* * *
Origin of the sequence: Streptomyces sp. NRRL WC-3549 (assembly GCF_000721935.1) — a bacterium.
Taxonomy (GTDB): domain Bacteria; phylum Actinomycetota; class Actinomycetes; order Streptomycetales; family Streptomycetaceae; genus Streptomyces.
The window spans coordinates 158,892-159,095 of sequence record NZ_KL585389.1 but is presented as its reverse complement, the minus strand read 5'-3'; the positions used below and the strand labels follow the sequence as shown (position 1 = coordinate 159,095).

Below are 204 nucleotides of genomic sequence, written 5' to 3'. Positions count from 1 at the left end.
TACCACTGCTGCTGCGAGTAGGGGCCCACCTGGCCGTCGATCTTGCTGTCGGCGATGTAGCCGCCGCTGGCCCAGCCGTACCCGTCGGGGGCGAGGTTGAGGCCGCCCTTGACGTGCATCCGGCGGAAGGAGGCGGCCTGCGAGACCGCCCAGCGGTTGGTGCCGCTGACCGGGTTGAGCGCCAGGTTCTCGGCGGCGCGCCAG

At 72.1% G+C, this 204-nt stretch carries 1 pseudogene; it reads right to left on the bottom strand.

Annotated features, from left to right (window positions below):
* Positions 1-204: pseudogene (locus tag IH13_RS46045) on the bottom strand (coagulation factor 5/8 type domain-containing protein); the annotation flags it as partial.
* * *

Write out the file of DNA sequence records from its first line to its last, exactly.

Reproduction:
Origin of the sequence: Streptomyces sp. NRRL WC-3549 (assembly GCF_000721935.1) — a bacterium.
Taxonomy (GTDB): domain Bacteria; phylum Actinomycetota; class Actinomycetes; order Streptomycetales; family Streptomycetaceae; genus Streptomyces.
The window spans coordinates 158,892-159,095 of sequence record NZ_KL585389.1 but is presented as its reverse complement, the minus strand read 5'-3'; the positions used below and the strand labels follow the sequence as shown (position 1 = coordinate 159,095).

Below are 204 nucleotides of genomic sequence, written 5' to 3'. Positions count from 1 at the left end.
TACCACTGCTGCTGCGAGTAGGGGCCCACCTGGCCGTCGATCTTGCTGTCGGCGATGTAGCCGCCGCTGGCCCAGCCGTACCCGTCGGGGGCGAGGTTGAGGCCGCCCTTGACGTGCATCCGGCGGAAGGAGGCGGCCTGCGAGACCGCCCAGCGGTTGGTGCCGCTGACCGGGTTGAGCGCCAGGTTCTCGGCGGCGCGCCAG

At 72.1% G+C, this 204-nt stretch carries 1 pseudogene; it reads right to left on the bottom strand.

Annotated features, from left to right (window positions below):
* Positions 1-204: pseudogene (locus tag IH13_RS46045) on the bottom strand (coagulation factor 5/8 type domain-containing protein); the annotation flags it as partial.